The context of road-use by African wild dogs highlights the importance of considering animal behaviour in conservation planning

Full citation: 
Briana Abrahms, Neil Jordan, Krystyna Golabek, John McNutt, Alan Wilson and Justin Brashares. Lessons from integrating behaviour and resource selection: activity-specific responses of African wild dogs to roads. Animal Conservation, DOI: 10.1111/acv.12235
Author/s associated with the CES: 
Neil Jordan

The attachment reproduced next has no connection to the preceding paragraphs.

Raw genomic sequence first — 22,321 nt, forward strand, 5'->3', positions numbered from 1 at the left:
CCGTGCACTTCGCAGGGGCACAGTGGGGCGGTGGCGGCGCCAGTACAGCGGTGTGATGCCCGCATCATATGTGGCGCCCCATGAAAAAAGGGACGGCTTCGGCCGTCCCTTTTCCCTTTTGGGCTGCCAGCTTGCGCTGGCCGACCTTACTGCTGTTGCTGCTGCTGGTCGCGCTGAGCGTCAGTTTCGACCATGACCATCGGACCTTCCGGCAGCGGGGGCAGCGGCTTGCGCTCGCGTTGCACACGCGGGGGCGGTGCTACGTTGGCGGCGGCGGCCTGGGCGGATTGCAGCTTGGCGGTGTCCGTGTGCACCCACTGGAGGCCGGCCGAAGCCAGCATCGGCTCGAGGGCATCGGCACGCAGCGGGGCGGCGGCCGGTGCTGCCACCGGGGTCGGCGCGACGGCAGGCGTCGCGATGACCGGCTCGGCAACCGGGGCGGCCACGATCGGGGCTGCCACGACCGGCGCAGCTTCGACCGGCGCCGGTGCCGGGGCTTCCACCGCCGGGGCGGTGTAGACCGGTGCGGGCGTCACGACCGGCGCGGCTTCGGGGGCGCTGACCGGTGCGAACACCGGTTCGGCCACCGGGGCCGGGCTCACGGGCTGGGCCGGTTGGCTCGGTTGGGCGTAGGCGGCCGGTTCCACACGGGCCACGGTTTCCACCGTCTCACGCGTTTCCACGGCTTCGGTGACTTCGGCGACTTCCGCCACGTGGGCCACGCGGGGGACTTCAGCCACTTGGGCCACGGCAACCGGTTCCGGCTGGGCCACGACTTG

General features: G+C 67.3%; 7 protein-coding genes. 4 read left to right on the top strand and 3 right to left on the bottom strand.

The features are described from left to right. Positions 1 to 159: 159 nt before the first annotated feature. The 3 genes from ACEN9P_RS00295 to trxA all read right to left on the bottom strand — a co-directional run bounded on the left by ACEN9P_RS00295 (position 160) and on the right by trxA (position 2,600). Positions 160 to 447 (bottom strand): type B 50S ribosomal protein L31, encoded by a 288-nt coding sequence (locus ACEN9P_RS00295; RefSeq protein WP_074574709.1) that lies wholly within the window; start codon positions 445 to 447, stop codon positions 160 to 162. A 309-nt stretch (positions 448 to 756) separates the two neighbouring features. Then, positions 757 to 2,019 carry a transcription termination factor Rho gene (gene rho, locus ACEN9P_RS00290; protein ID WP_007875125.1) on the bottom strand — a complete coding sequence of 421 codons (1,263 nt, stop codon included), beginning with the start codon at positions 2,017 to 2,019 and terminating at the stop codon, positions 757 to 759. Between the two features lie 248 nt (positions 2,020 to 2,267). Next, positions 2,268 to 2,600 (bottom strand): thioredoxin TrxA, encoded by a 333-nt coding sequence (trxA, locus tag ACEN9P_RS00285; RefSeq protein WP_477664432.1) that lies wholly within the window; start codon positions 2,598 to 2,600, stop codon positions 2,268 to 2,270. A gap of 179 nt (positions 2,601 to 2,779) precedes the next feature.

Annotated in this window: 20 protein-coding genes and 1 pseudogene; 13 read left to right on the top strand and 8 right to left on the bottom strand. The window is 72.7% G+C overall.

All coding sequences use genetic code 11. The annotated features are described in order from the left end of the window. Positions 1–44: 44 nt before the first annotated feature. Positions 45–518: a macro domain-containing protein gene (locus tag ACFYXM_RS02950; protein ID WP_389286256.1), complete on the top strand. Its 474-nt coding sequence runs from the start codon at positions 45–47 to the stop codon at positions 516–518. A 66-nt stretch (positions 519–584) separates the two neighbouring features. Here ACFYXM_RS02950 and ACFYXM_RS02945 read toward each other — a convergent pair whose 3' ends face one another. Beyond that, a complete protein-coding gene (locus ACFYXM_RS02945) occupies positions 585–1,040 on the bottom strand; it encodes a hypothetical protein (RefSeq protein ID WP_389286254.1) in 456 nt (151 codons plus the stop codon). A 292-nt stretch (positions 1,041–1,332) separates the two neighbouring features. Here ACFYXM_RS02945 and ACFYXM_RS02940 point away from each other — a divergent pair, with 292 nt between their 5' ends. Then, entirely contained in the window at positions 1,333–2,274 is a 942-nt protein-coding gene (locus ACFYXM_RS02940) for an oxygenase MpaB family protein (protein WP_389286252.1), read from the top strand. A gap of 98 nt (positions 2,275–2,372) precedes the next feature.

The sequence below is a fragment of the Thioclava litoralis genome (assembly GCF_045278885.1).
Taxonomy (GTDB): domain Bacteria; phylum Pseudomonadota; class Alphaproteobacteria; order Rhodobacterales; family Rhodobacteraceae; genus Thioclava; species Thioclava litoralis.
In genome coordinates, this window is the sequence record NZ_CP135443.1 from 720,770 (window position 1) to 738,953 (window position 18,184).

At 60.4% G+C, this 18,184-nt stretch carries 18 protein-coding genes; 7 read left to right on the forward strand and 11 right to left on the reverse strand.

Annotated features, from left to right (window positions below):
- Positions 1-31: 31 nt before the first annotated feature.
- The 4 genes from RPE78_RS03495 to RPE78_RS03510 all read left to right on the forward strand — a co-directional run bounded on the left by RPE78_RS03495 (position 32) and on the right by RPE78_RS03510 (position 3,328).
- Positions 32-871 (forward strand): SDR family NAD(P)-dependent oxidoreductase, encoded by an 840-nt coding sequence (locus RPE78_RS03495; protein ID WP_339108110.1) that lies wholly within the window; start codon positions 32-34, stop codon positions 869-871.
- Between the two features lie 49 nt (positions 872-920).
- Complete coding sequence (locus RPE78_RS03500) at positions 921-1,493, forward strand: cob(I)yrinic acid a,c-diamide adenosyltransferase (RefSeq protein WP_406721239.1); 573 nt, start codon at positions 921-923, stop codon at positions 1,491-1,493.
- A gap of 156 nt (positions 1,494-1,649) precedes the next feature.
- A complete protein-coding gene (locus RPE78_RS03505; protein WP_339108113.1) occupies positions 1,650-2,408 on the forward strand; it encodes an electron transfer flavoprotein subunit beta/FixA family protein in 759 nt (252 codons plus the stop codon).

Roads are among the most widespread forms of landscape alteration globally, so effective conservation planning requires an understanding of how they can affect animal movement. Using novel GPS collar technology we found that the response to roads by endangered African wild dogs, Lycaon pictus, varied with behaviour as well as with habitat. African wild dogs selected roads when travelling, ignored them when running (mostly hunting) and avoided roads when resting. Road-use increased in denser habitats, suggesting that roads may enhance wild dog movement through the landscape. Overall, this work highlights the importance of animal behaviour in conservation planning. Click here for full publication.

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